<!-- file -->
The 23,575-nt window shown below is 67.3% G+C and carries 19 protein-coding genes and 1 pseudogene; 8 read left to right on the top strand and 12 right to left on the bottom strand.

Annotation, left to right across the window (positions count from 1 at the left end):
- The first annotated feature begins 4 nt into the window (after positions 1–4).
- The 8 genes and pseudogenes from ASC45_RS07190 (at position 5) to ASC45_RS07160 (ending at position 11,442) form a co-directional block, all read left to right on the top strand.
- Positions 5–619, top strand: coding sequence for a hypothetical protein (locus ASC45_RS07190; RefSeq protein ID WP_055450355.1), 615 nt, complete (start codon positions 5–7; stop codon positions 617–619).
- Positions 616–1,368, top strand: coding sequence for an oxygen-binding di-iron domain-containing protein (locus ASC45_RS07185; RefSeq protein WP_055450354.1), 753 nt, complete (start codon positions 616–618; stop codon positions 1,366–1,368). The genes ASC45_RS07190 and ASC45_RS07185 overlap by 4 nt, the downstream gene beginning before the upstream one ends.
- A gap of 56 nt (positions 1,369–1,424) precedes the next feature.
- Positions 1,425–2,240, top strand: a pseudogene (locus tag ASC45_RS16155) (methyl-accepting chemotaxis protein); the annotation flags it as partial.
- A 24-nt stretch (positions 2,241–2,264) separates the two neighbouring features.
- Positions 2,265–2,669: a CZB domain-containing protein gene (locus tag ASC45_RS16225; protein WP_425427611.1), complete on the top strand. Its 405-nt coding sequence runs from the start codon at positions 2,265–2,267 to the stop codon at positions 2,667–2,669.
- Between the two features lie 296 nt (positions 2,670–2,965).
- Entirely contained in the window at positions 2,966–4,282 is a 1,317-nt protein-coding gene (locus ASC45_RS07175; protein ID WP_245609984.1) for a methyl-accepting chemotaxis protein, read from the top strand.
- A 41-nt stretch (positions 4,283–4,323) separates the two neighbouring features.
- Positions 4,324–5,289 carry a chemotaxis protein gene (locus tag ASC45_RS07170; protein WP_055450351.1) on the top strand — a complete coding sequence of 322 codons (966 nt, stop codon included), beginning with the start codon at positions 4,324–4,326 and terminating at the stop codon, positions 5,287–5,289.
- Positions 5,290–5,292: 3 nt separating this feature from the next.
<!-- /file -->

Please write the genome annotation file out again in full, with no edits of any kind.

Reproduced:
The 23,575-nt window shown below is 67.3% G+C and carries 19 protein-coding genes and 1 pseudogene; 8 read left to right on the top strand and 12 right to left on the bottom strand.

Annotation, left to right across the window (positions count from 1 at the left end):
- The first annotated feature begins 4 nt into the window (after positions 1–4).
- The 8 genes and pseudogenes from ASC45_RS07190 (at position 5) to ASC45_RS07160 (ending at position 11,442) form a co-directional block, all read left to right on the top strand.
- Positions 5–619, top strand: coding sequence for a hypothetical protein (locus ASC45_RS07190; RefSeq protein ID WP_055450355.1), 615 nt, complete (start codon positions 5–7; stop codon positions 617–619).
- Positions 616–1,368, top strand: coding sequence for an oxygen-binding di-iron domain-containing protein (locus ASC45_RS07185; RefSeq protein WP_055450354.1), 753 nt, complete (start codon positions 616–618; stop codon positions 1,366–1,368). The genes ASC45_RS07190 and ASC45_RS07185 overlap by 4 nt, the downstream gene beginning before the upstream one ends.
- A gap of 56 nt (positions 1,369–1,424) precedes the next feature.
- Positions 1,425–2,240, top strand: a pseudogene (locus tag ASC45_RS16155) (methyl-accepting chemotaxis protein); the annotation flags it as partial.
- A 24-nt stretch (positions 2,241–2,264) separates the two neighbouring features.
- Positions 2,265–2,669: a CZB domain-containing protein gene (locus tag ASC45_RS16225; protein WP_425427611.1), complete on the top strand. Its 405-nt coding sequence runs from the start codon at positions 2,265–2,267 to the stop codon at positions 2,667–2,669.
- Between the two features lie 296 nt (positions 2,670–2,965).
- Entirely contained in the window at positions 2,966–4,282 is a 1,317-nt protein-coding gene (locus ASC45_RS07175; protein ID WP_245609984.1) for a methyl-accepting chemotaxis protein, read from the top strand.
- A 41-nt stretch (positions 4,283–4,323) separates the two neighbouring features.
- Positions 4,324–5,289 carry a chemotaxis protein gene (locus tag ASC45_RS07170; protein WP_055450351.1) on the top strand — a complete coding sequence of 322 codons (966 nt, stop codon included), beginning with the start codon at positions 4,324–4,326 and terminating at the stop codon, positions 5,287–5,289.
- Positions 5,290–5,292: 3 nt separating this feature from the next.